Institubes, the label best known for uniting hip-hop and techno on the dancefloor, was an idea incubated in the brains of Teki Latex (from avant-rap group TTC) and his friend, Martinique native Jean-René Etienne. The two met through the indie hip-hop scene in Paris, both writing hip-hop reviews for Radikal magazine and sharing a common fixation with Company Flow, Anticon, and Rawkus. “Teki and I tend to develop the same obsessions without really talking about it,” says Etienne. “And we are really happy to find someone else in the world with that same obsession.”
Fed up with the backpack scene (“It got very self-involved,” says Etienne), the pair discovered yet another shared passion: Destiny’s Child. “It was so striking to see that you could have very advanced and relevant music that wasn’t only for guys in a bedroom,” Etienne explains. “The first new R&B and Timbaland records were very important to us.”
Around 2003, the duo fulfilled their vision of taking rap back to the dancefloor, issuing Para One’s retro videogame hip-hop track “Beat Down” backed with “Turtle Trouble,” whose squelchy synths, banging bass, and insistent 4/4’s presaged the nouveau French house sound.
With genre barriers in dance music quickly melting, Teki and Jean-René joined forces with Emile Shahidi of Arcade Mode and fellow TTC producer Tacteel, and set up shop in Northern Paris, near the Clignancourt métro. Since then, they’ve issued U.S.-style hip-hop mixtapes from TTC’s Cuizinier and Orgasmic alongside gloriously insistent anthems, including scissored, next-wave filter house from Surkin (“Radio Fireworks,” his remix of Para One’s “Midnight Swim”), cheeky Baltimore and acid sounds from Bobmo (“To the Bobmobile,” “Legally Dead for 4’31”), and atmospheric maximal tech-house from Das Glow (“Cathedrale,” “Vulcanice”).
Each artist not only has a distinct musical persona but also presents a highly personalized graphic look, with art direction often provided by Etienne. “For us, it has always been very important to show that [we’re making] dance music, but it hasn’t been done only by machines,” he explains. “What’s interesting about techno is that it’s really a struggle between a machine and the guy behind the machine. You don’t really see that in most of rock music, which is about the guy and his instrument as one. It’s a question of obvious mastery. In dance, we don’t really know what the guy is doing with his laptop–if he loves or hates his machine. To present it right, we have to find the proper look for the music and the people doing it.”
Institubes isn’t averse to a good marketing scheme, but even that is a labor of love for these rule-breakers, whose ethos is reflected in their name. “It’s a play on words,” explains Etienne. “You have ‘institute’, meaning some kind of cultural administration with patrimonial ambitions; but also with a research component to it. Then ‘tubes’ which, in France, means hit records. So it’s some kind of research lab or museum for hit records.” Indeed.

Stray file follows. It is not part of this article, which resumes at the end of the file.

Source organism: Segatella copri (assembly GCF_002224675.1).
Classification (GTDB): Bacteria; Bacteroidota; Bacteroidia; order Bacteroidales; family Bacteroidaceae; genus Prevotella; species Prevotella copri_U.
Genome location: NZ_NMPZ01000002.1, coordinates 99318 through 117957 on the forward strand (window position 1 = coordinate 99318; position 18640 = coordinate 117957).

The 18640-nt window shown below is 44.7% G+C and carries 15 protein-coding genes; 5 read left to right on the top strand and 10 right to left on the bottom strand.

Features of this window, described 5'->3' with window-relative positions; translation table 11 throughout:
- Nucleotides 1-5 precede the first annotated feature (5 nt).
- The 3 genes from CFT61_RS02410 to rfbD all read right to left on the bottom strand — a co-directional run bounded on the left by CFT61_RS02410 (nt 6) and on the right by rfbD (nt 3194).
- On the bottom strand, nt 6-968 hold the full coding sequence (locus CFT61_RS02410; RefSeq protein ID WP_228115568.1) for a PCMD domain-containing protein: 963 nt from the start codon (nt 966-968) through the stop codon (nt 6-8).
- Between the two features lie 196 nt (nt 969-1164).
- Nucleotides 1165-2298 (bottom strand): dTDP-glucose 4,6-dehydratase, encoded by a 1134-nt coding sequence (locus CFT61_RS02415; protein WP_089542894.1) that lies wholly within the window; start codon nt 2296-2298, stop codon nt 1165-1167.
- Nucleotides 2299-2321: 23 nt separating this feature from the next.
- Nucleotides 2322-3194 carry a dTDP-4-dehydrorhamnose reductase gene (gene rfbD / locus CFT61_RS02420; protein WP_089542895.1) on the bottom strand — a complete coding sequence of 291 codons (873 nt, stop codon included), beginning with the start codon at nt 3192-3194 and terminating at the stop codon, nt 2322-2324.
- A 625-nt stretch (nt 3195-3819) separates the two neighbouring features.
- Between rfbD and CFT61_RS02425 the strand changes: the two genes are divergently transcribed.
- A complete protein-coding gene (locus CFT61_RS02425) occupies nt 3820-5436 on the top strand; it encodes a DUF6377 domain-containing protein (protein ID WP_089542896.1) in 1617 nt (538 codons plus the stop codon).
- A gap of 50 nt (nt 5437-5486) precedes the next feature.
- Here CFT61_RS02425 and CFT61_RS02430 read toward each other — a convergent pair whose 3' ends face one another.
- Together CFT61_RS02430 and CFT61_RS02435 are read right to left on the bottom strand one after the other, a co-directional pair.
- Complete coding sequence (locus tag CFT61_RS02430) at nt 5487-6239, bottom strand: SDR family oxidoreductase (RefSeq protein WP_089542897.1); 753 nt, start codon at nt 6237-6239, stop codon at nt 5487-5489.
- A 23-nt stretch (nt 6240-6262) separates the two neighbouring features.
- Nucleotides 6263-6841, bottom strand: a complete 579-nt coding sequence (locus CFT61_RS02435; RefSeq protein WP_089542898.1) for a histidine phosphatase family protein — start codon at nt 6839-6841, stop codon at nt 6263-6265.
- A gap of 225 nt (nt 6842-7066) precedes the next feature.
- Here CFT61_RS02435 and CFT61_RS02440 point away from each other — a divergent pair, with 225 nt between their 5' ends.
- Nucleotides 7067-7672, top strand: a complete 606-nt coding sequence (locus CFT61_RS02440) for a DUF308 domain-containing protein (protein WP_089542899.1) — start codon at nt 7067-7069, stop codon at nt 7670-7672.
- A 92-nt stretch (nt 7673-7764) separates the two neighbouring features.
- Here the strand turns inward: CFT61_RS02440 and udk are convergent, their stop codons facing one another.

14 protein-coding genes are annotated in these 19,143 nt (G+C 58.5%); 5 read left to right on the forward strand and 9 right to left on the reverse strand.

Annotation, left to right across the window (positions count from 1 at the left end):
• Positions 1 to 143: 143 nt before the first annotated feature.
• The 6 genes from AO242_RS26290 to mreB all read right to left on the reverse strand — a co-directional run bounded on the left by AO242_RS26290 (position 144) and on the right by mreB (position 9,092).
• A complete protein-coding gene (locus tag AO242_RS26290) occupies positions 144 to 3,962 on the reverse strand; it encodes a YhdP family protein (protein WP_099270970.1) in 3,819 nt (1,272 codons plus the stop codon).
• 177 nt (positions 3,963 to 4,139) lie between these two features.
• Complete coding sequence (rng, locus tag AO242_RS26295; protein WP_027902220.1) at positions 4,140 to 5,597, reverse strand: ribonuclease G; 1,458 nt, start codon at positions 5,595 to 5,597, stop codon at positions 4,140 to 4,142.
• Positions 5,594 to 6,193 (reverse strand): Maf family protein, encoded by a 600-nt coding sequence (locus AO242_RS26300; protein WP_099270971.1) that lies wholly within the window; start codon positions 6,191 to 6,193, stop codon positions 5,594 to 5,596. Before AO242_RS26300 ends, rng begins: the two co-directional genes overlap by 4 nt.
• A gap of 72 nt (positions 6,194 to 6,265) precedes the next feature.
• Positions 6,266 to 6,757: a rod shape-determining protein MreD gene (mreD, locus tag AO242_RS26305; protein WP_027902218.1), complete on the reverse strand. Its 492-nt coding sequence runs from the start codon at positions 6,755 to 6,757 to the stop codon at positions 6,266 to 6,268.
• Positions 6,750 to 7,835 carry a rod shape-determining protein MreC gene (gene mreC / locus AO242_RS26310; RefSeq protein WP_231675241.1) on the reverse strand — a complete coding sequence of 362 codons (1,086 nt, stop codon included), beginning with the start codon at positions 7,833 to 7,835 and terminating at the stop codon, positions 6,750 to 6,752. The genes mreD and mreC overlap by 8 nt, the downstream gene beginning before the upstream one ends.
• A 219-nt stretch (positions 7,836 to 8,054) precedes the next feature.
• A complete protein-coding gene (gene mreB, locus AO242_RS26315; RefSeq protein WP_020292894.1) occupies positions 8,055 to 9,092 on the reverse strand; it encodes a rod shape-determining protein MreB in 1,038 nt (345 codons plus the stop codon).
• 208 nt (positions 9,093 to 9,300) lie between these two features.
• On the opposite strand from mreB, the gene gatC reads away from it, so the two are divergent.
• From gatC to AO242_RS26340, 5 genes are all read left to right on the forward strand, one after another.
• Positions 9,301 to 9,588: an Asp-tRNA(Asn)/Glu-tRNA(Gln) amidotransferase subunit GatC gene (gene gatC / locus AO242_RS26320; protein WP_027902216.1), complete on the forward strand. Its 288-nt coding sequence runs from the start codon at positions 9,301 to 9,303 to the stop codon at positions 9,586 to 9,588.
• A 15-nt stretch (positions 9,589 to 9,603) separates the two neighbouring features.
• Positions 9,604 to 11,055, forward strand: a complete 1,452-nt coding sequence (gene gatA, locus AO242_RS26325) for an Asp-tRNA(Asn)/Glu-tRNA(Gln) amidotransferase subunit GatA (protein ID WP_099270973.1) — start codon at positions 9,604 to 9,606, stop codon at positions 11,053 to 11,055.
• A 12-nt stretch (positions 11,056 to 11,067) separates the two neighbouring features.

Jean-René Etienne dishes the dirt on five Institubes artists:
“Bobmo is from Bordeaux, the second most happening city in France right now, but he’s moved to Paris. He’s very young, very energetic, and quite bizarre. He’s this young, druggy-type kid–he’s not a heroin addict, he just looks that way. He’s also very obsessed with ghetto house. He wants to make Dancemania tracks, but he’s French so it comes out different. He’s an internet friend of Surkin’s, that’s how we got in touch with him. They have a duo together called High Powered Boys, which is them doing tracks via instant messenger. We’re doing a series of 10 10-inches of theirs.”
“He’s a very peculiar character. He’s a musicologist, which makes him the only guy on the label actually trained to write music. He also works in sample replay. Whatever you give him, he can reproduce it. He sent me a track that he made because he just bought a new controller and he wanted to test it out; it’s just 15 minutes of him doing live cuts and he added a bassline. I heard it and was like, ‘We have to put that out.’”
“He’s really one of the best French DJs ever. He really introduced French kids to so much music that it’s kind of crazy when you think of it. He was playing Dirty South rap in France when it wasn’t popular in the States. We are preparing a producer album for him–mostly French rappers rapping on Orgasmic productions. He’s also the only proper rave kid in the crew. He knows everything about techno and actually experienced it, but at the same time he’s also the real hip-hop so it’s very weird. When American journalists talk about him, they always note how strange it is that a rap DJ would be so glammed up.”
“He is really into Berlin techno; at the same time, he’s the biggest fan of [French house label] Roulé. His music is techno but with very divergent influences. He’s a purist, but not really because his mind doesn’t work that way. He will send me a snippet of a track and two hours later I will get the same track but he will have mangled it and it sounds very different. He’s also a jeweler. He did some silver lace jewels for us.”
“He’s the biggest retro gamer. He just bought a Vectrex in Japan, which is one of the first game consoles. He’s really young (and he looks 14) and he has very strong ideas about how everything should look. Surkin only likes house, mostly Chicago and ghetto house. And he has two faces. He has his public face that’s quite shy. When we were in Tokyo we were doing radio interviews and all the girls were like, ‘He’s so kawaii, he’s so small, he’s so cute.’ It’s a very good front he’s putting on–behind that he’s quite crazy.”